Creating user-friendlier environments

Federico Casalegno

Federico Casalegno designs technology environments that keep human experience at the center of user experience.


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Eric Markowsky
Email: markowsky@ilp.mit.edu
Phone: 617-335-0886
MIT Industrial Liaison Program

Technology is a kind of two-headed monster: It can instantly bring information to the most remote locations around the world. But it can also lead to a coffee shop full of people staring at digital screens without acknowledging anybody else. Federico Casalegno aims to help technology avoid that latter dynamic.

The director of the MIT Mobile Experience Lab looks to innovate with technology — but only in support of the user. This approach results in less-impersonal hotel lobbies, smarter gas stations, more intuitive homes, and a conference that examines design and creativity with a decidedly bottom-up approach. “We want to design technologies around people, not people around technologies,” Casalegno says.

The warmer reception area

The hotel lobby is a well-established physical place, with a check-in desk, free newspapers, and sometimes a restaurant. It's not wholly impersonal, but it’s not always inviting. Casalegno has partnered with a Boston Marriott Hotel to create a lobby as a social space with an app and embedded media. Business travelers are the target audience, so Casalegno has used LinkedIn accounts as source material. Once a guest checks into the hotel and unlocks his or her network from a phone or laptop, Casalegno’s app will suggest matches with others staying at the hotel based on various components, such as industry, college, and shared connections.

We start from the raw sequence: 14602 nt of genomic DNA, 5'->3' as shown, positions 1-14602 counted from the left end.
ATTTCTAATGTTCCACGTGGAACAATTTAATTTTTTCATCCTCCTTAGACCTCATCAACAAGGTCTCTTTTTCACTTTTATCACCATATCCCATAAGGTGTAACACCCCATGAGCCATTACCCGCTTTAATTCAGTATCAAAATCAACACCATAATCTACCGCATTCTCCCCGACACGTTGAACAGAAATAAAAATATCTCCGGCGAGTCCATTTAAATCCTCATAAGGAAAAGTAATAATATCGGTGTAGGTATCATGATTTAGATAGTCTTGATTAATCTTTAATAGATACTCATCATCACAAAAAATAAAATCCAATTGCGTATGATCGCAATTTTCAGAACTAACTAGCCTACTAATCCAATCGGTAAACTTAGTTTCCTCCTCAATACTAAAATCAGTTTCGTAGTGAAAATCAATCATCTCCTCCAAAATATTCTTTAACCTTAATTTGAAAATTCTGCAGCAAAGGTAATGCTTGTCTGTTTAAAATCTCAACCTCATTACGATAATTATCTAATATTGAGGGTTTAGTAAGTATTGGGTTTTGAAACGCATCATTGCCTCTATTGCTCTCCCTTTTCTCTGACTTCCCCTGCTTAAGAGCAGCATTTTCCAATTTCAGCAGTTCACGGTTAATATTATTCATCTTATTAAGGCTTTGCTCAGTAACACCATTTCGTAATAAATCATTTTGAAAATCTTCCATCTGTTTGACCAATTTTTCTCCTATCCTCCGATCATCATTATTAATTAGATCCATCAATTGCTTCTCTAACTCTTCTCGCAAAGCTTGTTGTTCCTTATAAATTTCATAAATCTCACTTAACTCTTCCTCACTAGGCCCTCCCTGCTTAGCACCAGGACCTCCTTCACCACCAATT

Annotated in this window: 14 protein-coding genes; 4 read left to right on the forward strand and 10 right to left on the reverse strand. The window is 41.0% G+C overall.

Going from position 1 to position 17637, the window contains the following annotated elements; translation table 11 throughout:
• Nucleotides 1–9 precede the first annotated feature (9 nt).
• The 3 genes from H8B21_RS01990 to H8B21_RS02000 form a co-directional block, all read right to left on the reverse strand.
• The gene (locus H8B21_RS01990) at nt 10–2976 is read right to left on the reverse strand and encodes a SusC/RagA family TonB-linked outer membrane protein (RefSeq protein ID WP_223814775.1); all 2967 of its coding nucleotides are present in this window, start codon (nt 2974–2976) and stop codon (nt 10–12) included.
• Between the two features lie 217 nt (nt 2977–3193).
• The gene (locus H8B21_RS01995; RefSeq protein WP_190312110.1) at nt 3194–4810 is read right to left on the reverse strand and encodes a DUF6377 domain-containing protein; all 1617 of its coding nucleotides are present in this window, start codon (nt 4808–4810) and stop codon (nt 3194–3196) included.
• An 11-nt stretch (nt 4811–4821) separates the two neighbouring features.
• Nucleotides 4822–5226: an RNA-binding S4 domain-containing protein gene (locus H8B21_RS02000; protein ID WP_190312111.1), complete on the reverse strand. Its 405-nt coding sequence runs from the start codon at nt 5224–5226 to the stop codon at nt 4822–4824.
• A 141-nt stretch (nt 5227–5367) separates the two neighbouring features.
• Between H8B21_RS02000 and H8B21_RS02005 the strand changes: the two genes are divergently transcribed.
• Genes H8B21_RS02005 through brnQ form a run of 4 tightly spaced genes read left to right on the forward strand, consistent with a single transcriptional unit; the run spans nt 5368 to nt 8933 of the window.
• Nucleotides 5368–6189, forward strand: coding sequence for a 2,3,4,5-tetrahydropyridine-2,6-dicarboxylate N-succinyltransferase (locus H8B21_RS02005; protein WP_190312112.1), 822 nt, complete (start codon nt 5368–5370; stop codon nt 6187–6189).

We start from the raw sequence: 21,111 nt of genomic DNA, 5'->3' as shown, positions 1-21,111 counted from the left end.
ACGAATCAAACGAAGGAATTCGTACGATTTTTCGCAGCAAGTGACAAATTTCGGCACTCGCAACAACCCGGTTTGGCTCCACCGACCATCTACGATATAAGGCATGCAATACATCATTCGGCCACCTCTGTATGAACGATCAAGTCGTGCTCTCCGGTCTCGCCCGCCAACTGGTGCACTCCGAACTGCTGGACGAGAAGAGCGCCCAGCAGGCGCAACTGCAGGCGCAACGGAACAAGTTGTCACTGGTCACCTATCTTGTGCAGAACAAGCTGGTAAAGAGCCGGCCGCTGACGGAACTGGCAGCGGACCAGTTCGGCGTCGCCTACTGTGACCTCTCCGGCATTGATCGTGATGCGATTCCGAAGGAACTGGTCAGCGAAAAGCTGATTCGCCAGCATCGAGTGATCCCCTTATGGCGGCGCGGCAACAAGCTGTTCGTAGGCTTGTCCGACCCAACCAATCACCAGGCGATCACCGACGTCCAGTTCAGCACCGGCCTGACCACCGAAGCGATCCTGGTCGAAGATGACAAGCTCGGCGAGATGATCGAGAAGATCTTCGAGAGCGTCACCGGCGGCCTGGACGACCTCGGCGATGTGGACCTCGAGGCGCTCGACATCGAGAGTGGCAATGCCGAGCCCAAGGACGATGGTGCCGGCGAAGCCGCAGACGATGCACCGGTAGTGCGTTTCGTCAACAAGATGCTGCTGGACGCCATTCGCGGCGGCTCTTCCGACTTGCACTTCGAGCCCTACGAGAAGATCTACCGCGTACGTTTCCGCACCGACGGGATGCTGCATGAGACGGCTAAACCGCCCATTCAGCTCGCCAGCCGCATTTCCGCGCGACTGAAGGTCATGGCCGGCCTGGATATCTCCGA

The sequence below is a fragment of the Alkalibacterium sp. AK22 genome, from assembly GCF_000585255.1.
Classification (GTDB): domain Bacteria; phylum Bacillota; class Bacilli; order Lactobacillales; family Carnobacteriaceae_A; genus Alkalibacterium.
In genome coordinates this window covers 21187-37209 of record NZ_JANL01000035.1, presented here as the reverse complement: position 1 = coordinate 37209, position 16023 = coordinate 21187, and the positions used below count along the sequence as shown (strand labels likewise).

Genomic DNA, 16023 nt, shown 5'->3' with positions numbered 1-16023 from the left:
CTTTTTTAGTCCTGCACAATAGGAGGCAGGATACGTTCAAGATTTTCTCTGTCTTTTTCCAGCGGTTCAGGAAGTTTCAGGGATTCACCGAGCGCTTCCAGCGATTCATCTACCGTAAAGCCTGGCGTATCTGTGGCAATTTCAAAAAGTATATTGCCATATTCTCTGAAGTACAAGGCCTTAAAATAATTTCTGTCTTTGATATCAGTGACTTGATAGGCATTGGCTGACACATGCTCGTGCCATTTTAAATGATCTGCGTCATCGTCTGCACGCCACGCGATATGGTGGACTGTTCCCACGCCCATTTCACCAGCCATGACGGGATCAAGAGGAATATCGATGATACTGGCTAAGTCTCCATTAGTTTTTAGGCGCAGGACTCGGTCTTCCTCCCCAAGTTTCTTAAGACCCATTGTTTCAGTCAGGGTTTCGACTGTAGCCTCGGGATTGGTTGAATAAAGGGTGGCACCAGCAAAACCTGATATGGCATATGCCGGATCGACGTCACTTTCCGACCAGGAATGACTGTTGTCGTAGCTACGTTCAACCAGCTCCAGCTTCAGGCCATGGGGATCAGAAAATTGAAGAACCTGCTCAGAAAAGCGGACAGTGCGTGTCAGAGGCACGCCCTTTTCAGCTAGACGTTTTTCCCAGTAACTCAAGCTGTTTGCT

But more than just picking out common words, the app ranks the strength of potential matches. Before it puts together people who have worked in the same city, for instance, it introduces people who have worked at two of the same companies. Along with the app, Casalegno has designed an interactive lobby table that works in the same respect: When someone places their mobile device on it, the device will glow, alerting the person of possible connections, along with providing a scrolling text of events of interest in both the hotel and the area. Moreover, the hotel’s concierge can further customize events for guests.

As Casalegno says, this new lobby isn’t necessarily doing anything that a person couldn’t do on their own. But the technology, now a prototype and ready for expanded testing, is an example of how location-based media and ubiquitous computing can further social interactions for both the hotel and guest. “It brings hospitality to a new era and makes for a richer experience,” Casalegno says. “And when there are many hotels in a market, this tailoring is the kind of thing that can make you stand out.”

More than filling up your tank

Much like a hotel lobby, the gas station is also a familiar spot for many people. But Casalegno says that it’s mostly been stagnant in design, and unfulfilled in potential as a multiuse urban space. So he had students travel around his native Italy, stopping at hundreds of gas stations and observing how people use them today — and how they could potentially use them in the future.

From that ethnographic research, he’s partnered with the Italian oil and gas company ENI to design a full-scale, futuristic prototype for a smarter, greener station.